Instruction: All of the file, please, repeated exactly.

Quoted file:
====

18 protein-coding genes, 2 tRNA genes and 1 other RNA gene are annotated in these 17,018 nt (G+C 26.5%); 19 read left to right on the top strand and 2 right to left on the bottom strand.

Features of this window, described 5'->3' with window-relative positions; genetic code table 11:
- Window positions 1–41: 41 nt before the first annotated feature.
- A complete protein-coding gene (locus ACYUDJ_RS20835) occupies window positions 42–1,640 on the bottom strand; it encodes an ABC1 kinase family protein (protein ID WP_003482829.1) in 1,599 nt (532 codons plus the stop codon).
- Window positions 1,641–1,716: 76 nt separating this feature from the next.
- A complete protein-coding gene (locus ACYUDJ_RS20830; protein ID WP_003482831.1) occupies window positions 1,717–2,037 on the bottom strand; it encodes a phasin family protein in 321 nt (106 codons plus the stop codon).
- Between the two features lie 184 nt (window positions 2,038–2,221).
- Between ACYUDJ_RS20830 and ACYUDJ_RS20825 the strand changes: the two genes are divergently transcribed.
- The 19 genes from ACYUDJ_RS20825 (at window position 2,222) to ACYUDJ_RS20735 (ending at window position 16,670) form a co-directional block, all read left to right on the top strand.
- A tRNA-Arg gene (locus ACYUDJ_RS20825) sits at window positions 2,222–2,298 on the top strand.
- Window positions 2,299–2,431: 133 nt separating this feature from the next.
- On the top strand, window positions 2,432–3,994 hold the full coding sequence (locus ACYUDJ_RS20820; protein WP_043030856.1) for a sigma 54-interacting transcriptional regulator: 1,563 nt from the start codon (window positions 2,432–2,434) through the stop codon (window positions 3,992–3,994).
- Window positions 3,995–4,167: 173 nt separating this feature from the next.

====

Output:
18 protein-coding genes, 2 tRNA genes and 1 other RNA gene are annotated in these 17,018 nt (G+C 26.5%); 19 read left to right on the top strand and 2 right to left on the bottom strand.

Features of this window, described 5'->3' with window-relative positions; genetic code table 11:
- Window positions 1–41: 41 nt before the first annotated feature.
- A complete protein-coding gene (locus ACYUDJ_RS20835) occupies window positions 42–1,640 on the bottom strand; it encodes an ABC1 kinase family protein (protein ID WP_003482829.1) in 1,599 nt (532 codons plus the stop codon).
- Window positions 1,641–1,716: 76 nt separating this feature from the next.
- A complete protein-coding gene (locus ACYUDJ_RS20830; protein ID WP_003482831.1) occupies window positions 1,717–2,037 on the bottom strand; it encodes a phasin family protein in 321 nt (106 codons plus the stop codon).
- Between the two features lie 184 nt (window positions 2,038–2,221).
- Between ACYUDJ_RS20830 and ACYUDJ_RS20825 the strand changes: the two genes are divergently transcribed.
- The 19 genes from ACYUDJ_RS20825 (at window position 2,222) to ACYUDJ_RS20735 (ending at window position 16,670) form a co-directional block, all read left to right on the top strand.
- A tRNA-Arg gene (locus ACYUDJ_RS20825) sits at window positions 2,222–2,298 on the top strand.
- Window positions 2,299–2,431: 133 nt separating this feature from the next.
- On the top strand, window positions 2,432–3,994 hold the full coding sequence (locus ACYUDJ_RS20820; protein WP_043030856.1) for a sigma 54-interacting transcriptional regulator: 1,563 nt from the start codon (window positions 2,432–2,434) through the stop codon (window positions 3,992–3,994).
- Window positions 3,995–4,167: 173 nt separating this feature from the next.